In Pina, which was decided before G. L. c. 248, Section 25, was amended, this court had occasion to discuss the use of both habeas corpus and declaratory procedures to challenge the execution of prison sentences. The court said that a prisoner who could show an entitlement to immediate release could invoke a judge's discretionary power, under G. L. c. 248, Section 25, to issue a writ of habeas corpus. Id. at 664-665. See Beaton, petitioner, 354 Mass. 670 , 671 (1968);
Stearns, petitioner, 343 Mass. 53 , 56-57 (1961). We noted further that when a prisoner was not entitled to immediate release and thus could not state a claim for a writ of habeas corpus, he could still avail himself of the declaratory judgment procedures set out in G. L. c. 231A to resolve a controversy which had arisen concerning the execution of his sentence. Pina, supra at 665-666. See Beaton, petitioner, supra at 672 n.1; Woods v. State Bd. of Parole, 351 Mass. 556 , 559 (1967).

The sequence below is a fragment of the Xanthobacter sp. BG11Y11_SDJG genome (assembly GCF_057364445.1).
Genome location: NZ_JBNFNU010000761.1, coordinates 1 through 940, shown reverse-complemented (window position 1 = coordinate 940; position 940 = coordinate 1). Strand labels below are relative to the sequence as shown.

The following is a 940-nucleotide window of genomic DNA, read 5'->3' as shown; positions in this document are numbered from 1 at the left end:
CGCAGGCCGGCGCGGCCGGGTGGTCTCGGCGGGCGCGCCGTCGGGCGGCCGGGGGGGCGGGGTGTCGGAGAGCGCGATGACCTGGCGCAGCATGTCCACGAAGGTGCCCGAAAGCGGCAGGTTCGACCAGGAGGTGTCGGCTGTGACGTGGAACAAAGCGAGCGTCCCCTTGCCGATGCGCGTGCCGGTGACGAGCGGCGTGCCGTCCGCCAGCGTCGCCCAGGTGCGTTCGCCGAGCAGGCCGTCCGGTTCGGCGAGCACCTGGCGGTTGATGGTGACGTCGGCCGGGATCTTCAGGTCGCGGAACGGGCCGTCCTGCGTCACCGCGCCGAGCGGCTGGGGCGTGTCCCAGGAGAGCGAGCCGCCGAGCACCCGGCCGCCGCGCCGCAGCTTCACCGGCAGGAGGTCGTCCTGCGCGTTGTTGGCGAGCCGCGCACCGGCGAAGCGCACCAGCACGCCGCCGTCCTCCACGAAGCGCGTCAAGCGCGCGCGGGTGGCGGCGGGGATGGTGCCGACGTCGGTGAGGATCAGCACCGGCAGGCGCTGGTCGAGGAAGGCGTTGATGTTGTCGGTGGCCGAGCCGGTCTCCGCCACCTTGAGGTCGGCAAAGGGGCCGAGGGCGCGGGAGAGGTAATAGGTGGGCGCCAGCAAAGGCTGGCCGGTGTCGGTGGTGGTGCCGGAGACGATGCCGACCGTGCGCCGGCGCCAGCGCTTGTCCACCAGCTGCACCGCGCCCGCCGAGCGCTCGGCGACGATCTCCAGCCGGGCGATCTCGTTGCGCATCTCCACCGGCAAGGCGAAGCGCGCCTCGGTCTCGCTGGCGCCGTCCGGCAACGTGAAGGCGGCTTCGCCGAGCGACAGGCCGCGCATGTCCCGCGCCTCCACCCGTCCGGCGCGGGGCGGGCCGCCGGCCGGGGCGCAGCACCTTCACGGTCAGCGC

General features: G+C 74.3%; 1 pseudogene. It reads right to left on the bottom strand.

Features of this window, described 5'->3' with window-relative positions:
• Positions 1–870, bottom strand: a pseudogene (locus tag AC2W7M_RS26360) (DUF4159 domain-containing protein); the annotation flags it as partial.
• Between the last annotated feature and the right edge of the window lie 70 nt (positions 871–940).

The Pina case itself began as a petition for a writ of habeas corpus, although it appeared that the plaintiff would not have been entitled to immediate release even if he had prevailed on all his claims to good time and other deductions from his sentence. The plaintiff raised a question in this court with respect to the defendant's right to appeal from the judgment of the Superior Court judge ordering the recomputation of the plaintiff's discharge date. The court agreed with the defendant that the judge had, in effect, treated the claim as one for declaratory relief and had awarded relief that was declaratory in nature, making the defendant's appeal proper under G. L. c. 231A, Section 4. The court, therefore, did not discuss the defendant's alternative suggestion that appeals from the grant of a petition for habeas corpus be allowed. Pina v. Superintendent, Mass. Correctional Inst., Walpole, supra at 664.